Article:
When the final whistle sounded at Aviva last Thursday night, you glanced up to see the house booth was almost empty, with what was left of the crowd quickly drying the stairs. About 48 hours later another final whistle blast at the same stadium triggered an ecstasy riot, when Ireland celebrated the victory over the All Blacks.
The contrast cannot be more cruel.
In one sport, the entire Irish team beat the best team in the world for the second time in three attempts, while on the other hand, partitioned two Irish sections were unable to score against themselves.
In the spring of 2015 I wrote an article about competition in Ireland between football and rugby, which encouraged him that soccer players were relatively difficult in terms of the credit they received from the media and the Irish public.
"It's easier to be the best in the world when the world & # 39; covers eight or nine countries," I wrote. "People associate their judgment about the quality of a player around the results of the team they play. Irish rugby results are good, so players get respect, recognition and praise.
"The results of football are not so good, so the players were dismissed as mediocre. The giant pyramid of competition that professional players must enter to reach the international level is rarely taken into account. Many people don't realize how great you are being a mediocre soccer player. "
The bottom line remains the same as it is now in 2015: the world of international football is bigger, worse, and more competitive than international rugby. But it is no longer possible to defend any argument that makes Irish football make honorable boxers to compete in a more demanding international landscape.
We all understand that rugby has certain structural and economic advantages. Irish rugby players can have top-level professional careers based at home, while our players are still exported in nails to the main markets in the UK where they are increasingly seen as lower products.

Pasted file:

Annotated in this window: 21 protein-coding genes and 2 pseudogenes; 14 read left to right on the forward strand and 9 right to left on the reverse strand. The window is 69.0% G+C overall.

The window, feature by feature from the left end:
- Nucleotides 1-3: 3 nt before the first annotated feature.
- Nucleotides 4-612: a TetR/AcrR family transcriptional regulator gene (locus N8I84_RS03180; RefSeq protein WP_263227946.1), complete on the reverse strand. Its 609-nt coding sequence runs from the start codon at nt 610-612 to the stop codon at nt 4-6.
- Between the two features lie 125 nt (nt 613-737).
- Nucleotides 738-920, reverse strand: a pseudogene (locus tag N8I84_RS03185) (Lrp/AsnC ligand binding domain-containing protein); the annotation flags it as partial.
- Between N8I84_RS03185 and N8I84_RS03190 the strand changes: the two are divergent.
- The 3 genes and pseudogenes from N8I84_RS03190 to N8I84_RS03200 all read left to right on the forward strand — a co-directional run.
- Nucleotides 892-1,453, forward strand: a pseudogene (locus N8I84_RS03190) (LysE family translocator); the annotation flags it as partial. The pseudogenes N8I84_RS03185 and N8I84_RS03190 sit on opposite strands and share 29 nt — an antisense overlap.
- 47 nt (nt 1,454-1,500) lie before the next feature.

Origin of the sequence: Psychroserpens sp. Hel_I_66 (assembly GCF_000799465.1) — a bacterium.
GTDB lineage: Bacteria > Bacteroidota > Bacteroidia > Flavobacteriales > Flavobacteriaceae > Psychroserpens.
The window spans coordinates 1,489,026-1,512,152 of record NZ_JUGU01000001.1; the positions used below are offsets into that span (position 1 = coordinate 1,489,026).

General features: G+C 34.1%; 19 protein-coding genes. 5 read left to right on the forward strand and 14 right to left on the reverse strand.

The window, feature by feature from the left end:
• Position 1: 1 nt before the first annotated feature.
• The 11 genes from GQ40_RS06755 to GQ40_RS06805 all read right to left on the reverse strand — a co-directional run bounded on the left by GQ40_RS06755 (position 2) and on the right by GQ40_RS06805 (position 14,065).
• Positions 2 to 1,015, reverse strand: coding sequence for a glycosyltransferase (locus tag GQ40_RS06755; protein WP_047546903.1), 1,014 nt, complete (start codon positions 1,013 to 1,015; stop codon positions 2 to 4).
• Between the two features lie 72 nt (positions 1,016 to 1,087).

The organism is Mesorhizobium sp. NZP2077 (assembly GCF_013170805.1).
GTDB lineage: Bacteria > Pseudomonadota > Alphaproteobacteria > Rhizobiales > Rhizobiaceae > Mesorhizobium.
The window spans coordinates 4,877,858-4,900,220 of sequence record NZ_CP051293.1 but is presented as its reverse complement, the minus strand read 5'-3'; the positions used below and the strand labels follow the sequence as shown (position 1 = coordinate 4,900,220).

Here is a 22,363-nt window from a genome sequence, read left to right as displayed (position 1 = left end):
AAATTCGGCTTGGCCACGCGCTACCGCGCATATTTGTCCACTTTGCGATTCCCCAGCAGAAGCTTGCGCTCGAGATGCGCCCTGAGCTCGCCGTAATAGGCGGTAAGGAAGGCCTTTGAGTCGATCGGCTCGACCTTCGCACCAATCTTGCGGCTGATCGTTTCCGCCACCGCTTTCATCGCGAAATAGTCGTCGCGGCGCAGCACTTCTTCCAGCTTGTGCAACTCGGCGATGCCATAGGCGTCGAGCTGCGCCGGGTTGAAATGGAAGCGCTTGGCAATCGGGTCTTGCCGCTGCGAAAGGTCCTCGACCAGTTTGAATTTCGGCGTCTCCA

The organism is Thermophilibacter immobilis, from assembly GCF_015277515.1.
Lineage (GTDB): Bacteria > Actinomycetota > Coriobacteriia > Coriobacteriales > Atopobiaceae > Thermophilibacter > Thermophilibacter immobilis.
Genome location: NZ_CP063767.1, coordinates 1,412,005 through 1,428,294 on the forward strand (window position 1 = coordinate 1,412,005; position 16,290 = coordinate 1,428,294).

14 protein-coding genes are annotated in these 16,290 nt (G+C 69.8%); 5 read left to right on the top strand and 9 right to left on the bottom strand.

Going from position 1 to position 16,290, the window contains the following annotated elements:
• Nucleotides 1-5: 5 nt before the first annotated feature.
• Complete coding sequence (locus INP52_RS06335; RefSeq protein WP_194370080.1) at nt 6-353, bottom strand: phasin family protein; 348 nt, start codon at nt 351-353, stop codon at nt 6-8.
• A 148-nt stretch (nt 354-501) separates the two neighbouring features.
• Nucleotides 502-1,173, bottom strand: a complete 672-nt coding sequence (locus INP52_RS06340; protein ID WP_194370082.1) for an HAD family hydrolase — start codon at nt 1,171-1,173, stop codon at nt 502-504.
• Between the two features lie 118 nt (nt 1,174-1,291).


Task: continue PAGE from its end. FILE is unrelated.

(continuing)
As Michael O’Neill told Michael Walker in Irish Times interview last month: "What they did [English clubs] associate Irish players with? Is that technical ability? There is always our fighting spirit. . . "
In contrast, Irish rugby displays strong, skilled and tactical smart athletes like everyone else out there. With young stars like Jacob Stockdale and Jordan Larmour, rugby proves that Irish people can be fast lately.
As Emmet Malone wrote this newspaper last week, young Irish rugby players can often take advantage of the best sports facilities in rich private schools that produce many players, while the facilities available to most young players remain relatively underfunded and decrepit.
FAI's struggle did not help. One way to assess the dynamics of the 13-year regime of John Delaney is to compare how FAI finances have had an influence relative to IRFU over the past decade.
In 2007, IRFU changed more than € 48 million and FAI € 45 million. In 2017, IRFU's turnover grew 82 percent, to € 85 million, while FAI had grown 9 percent, to € 49 million.
During this year it has become clear that the big-picture stagnation of Irish football has been aggravated by stagnant and outdated thinking at the top of the national team.
When O'Neill was asked why his team failed to score in the last three games, he said again that the squad did not have a "goalscorer"
Compare how the two national coaches, Joe Schmidt and Martin O’Neill, analyzed their team's performances over the past few days.